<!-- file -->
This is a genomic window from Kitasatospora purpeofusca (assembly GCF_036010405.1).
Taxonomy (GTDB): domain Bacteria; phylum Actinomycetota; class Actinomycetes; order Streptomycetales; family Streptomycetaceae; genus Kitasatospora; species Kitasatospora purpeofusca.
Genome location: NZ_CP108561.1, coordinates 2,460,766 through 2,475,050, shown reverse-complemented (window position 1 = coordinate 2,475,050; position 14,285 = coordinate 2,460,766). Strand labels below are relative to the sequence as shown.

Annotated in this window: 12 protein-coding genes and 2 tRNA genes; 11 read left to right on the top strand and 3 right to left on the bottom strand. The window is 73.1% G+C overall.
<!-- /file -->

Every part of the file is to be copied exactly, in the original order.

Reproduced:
This is a genomic window from Kitasatospora purpeofusca (assembly GCF_036010405.1).
Taxonomy (GTDB): domain Bacteria; phylum Actinomycetota; class Actinomycetes; order Streptomycetales; family Streptomycetaceae; genus Kitasatospora; species Kitasatospora purpeofusca.
Genome location: NZ_CP108561.1, coordinates 2,460,766 through 2,475,050, shown reverse-complemented (window position 1 = coordinate 2,475,050; position 14,285 = coordinate 2,460,766). Strand labels below are relative to the sequence as shown.

Annotated in this window: 12 protein-coding genes and 2 tRNA genes; 11 read left to right on the top strand and 3 right to left on the bottom strand. The window is 73.1% G+C overall.